Martinmas, Armistice Day, Veterans Day

November 11 is more than “just” Armistice Day and Veterans’ Day. It is also the feast of St. Martin of Tours, one of those rather unlikely figures in Christian history. He was born in the fringe of the Roman Empire between AD 315 and 340 CE (accounts vary). He began a career as a soldier in Pannonia (modern Hungary or Slovakia) because the laws of the Empire required sons to take up the occupation of their fathers, and Martin’s father was a cavalryman. His career took him westward, crossing the Roman Empire to Gaul. Iconography shows him on horseback, dividing his uniform cloak and giving half to a poor beggar, an event that is believed to have happened near modern Amiens, in Gaul. Martin later refused to fight (battle near modern Worms, Germany) and offered to go into the fight unarmed to prove his sincerity. For these reasons, and a few others, he is a patron of soldiers and of conscientious objectors. And then there’s the geese.

A typical depiction. From wikiGallery, not for commercial use.

A typical depiction.

What, you’ve never heard of eating Martinmas goose? Martin wound up in Gaul again, after returning to Hungary and converting several family members as well as others, and (traditionally) establishing a chapel on St. Martin’s Mount, now Pannonhalma Monastery (OSB). He went to Tour, Gaul, and tried to convince heretics to come back to the true faith. The bishop of Tour died, and the popular choice was Martin. He really did not feel the same call that the congregation did, and he hid. All went well, until a flock of geese began to gabble and call, alerting the faithful to the location of the reluctant bishop-to-be. And so sometimes St. Martin is shown with a goose, sort of like St. Anthony the Hermit and his pig.

One suspects Martin would have preferred to strangle the guilty goose rather than blessing it.

One suspects Martin would have preferred to strangle the guilty goose rather than blessing it.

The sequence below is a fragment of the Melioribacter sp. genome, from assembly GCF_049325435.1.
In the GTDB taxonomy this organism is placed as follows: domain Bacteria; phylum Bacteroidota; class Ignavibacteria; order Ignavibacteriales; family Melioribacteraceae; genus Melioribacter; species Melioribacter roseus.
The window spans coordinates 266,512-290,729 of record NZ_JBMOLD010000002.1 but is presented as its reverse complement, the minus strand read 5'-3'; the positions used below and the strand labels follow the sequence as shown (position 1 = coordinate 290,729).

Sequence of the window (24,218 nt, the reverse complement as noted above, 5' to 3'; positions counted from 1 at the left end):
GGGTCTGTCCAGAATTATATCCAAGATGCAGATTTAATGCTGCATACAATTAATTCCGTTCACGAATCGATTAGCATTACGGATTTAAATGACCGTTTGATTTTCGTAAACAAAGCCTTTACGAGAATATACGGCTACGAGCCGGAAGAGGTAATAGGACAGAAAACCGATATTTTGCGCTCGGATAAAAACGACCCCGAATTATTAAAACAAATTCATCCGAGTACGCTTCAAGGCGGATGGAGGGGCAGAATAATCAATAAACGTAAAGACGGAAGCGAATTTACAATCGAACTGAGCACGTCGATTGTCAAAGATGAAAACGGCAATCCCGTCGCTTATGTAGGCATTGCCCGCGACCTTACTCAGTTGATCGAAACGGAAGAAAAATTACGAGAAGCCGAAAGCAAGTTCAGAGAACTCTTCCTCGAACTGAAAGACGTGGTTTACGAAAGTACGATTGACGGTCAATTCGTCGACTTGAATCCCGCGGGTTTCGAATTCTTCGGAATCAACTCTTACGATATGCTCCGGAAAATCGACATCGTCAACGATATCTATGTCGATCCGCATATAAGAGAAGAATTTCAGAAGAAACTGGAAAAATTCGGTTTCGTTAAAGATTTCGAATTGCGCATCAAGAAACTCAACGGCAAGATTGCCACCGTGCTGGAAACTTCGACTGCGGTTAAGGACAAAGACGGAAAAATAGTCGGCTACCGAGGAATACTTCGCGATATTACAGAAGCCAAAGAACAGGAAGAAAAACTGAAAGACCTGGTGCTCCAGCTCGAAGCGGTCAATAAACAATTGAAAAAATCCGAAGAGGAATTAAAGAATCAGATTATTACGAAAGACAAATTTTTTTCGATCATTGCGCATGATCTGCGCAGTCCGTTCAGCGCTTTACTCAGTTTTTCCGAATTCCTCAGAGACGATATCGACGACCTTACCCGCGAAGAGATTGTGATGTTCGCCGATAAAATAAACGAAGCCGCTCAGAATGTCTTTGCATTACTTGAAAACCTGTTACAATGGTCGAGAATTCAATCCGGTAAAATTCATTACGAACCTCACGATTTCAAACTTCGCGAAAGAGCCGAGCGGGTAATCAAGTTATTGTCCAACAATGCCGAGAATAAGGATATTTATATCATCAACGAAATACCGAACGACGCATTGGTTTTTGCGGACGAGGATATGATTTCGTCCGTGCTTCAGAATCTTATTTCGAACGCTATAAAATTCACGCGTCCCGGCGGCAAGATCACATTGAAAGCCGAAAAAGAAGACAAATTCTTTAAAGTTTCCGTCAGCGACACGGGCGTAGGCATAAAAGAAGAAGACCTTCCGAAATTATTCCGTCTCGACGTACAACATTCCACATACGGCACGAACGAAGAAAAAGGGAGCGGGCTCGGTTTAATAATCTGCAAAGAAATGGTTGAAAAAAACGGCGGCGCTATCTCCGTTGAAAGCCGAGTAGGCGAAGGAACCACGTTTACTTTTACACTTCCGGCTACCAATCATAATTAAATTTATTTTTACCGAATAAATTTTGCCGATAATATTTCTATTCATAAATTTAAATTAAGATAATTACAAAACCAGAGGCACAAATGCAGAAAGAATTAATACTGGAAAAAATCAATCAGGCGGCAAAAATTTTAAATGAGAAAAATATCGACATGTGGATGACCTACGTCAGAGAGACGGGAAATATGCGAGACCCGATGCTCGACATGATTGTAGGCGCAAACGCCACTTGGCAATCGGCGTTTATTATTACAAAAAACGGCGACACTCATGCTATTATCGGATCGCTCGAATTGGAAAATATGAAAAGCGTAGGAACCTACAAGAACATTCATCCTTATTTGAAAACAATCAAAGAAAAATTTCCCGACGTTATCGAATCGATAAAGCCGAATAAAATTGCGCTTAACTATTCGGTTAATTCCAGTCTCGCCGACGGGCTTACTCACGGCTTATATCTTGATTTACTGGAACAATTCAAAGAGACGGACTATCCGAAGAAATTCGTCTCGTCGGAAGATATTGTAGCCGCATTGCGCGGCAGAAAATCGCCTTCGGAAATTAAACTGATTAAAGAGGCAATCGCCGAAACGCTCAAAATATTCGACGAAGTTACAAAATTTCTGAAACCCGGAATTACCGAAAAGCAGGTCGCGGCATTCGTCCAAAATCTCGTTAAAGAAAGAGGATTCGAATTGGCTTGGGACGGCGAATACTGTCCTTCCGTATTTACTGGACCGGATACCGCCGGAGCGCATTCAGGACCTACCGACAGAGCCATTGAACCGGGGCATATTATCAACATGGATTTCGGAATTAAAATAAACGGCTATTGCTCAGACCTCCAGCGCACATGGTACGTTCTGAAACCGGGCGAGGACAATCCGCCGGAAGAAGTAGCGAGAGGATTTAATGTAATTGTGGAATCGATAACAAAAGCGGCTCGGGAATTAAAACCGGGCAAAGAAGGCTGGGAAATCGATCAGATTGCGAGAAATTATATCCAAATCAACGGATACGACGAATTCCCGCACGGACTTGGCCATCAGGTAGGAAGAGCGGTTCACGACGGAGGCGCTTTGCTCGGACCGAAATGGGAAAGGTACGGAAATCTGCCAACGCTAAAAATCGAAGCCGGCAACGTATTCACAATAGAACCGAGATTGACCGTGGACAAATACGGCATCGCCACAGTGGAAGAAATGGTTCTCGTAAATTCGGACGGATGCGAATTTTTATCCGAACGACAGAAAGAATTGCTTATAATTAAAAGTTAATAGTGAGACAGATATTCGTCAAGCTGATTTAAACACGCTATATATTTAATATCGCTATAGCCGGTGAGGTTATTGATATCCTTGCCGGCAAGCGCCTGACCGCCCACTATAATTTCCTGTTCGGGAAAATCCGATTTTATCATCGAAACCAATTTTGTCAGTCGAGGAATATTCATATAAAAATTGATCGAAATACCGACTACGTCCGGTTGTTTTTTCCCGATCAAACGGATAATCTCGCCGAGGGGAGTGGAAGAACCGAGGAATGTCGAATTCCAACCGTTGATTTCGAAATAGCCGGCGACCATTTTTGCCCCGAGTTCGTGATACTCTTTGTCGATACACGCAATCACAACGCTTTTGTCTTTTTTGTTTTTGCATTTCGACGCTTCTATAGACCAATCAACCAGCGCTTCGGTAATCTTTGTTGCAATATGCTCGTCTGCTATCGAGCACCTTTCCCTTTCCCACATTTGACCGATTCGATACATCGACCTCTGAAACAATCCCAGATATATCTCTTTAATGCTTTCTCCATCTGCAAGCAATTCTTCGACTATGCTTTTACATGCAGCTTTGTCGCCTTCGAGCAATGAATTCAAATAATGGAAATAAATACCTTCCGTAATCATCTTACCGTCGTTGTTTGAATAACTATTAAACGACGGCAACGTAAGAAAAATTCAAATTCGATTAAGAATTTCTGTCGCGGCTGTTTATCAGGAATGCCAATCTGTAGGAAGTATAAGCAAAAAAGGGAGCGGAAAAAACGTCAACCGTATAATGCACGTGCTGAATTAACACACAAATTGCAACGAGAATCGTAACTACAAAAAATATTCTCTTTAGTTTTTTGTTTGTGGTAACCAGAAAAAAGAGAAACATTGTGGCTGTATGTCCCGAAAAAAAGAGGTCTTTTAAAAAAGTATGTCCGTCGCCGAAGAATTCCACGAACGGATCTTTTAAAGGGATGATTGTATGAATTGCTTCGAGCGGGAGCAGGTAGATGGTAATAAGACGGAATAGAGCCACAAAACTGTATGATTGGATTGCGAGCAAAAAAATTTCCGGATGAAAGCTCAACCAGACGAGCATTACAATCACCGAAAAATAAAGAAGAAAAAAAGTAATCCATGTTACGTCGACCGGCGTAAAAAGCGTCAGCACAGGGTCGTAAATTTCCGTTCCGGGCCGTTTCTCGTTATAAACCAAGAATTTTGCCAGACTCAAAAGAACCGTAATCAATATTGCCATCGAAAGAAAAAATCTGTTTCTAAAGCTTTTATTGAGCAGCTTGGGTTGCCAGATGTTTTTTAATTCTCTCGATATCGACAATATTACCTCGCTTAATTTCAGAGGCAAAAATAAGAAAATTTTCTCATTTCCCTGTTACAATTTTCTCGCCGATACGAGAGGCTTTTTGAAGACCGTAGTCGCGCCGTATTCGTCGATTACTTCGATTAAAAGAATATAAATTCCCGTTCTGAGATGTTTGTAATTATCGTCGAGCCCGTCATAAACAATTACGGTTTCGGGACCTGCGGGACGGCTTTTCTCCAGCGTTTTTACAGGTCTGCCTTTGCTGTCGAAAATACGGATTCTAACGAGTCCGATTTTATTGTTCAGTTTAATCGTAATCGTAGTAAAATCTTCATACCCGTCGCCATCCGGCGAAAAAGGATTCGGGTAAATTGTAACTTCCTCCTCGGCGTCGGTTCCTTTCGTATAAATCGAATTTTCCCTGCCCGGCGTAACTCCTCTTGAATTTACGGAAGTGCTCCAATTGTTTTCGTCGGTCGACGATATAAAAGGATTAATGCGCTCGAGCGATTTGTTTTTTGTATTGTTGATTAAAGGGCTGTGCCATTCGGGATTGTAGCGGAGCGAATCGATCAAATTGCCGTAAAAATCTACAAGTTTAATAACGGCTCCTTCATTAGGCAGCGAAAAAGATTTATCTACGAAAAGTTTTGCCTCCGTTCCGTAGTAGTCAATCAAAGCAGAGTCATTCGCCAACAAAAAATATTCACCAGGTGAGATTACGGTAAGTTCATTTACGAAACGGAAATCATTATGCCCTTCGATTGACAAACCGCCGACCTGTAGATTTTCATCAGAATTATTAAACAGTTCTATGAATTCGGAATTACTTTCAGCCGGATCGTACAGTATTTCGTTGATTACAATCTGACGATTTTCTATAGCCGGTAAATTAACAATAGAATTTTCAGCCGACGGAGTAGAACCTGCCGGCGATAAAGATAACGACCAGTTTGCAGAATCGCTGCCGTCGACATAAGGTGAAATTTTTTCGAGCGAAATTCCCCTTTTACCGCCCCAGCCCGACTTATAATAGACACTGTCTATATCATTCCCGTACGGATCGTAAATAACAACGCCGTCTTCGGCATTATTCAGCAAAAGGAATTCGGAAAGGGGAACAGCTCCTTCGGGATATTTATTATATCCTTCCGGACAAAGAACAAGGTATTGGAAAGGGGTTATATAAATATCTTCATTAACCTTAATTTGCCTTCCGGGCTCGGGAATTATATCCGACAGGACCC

In truth, Martinmas marked the day when debts and rents were paid, the school term began in England at Oxford, and people started to slaughter excess livestock.

One of the more famous depictions.

One of the more famous depictions.

So to end the First World War on the 11th hour of the 11th day of the 11th month had a religious resonance as well, although one suspects that symbolism was not as important as ending combat.

Thus it is doubly fitting on November 11 to commemorate the end of the Great War and to honor all who have served in the military, including those who would not carry arms but still answered the call to aid their comrades and serve their countries.

Thank you Dad, Uncle Phil, Grandpa Carl, Uncle Walter, JY, Jim, Mr. R., Mr. K., Miss R., Doc, Doc W, Courtney K, and all those who have served.

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5 thoughts on “Martinmas, Armistice Day, Veterans Day

  1. If I recall correctly, young lady, your name gets read from the honor roll today as well. Just be glad your scroll doesn’t have the red or black borders of those who got a bit too close to the elephant.

    Personally, I enjoy the close coincidence of Armistice Day and the anniversary of the fall of the Berlin Wall and the end of the cold war on November 9th, 1989.

    • No, I was never able to serve in the military. Not for lack of trying, but Someone had different plans for me. I’ve tried to serve in other ways, and to keep the stories and honor fresh for younger people. Yes, I’ve had a few interesting moments, but not as a member of the armed services.

      Yes. I think that was one of the truly defining moments of my life, watching the Berlin Wall crumble. I can’t think about it without tearing up.

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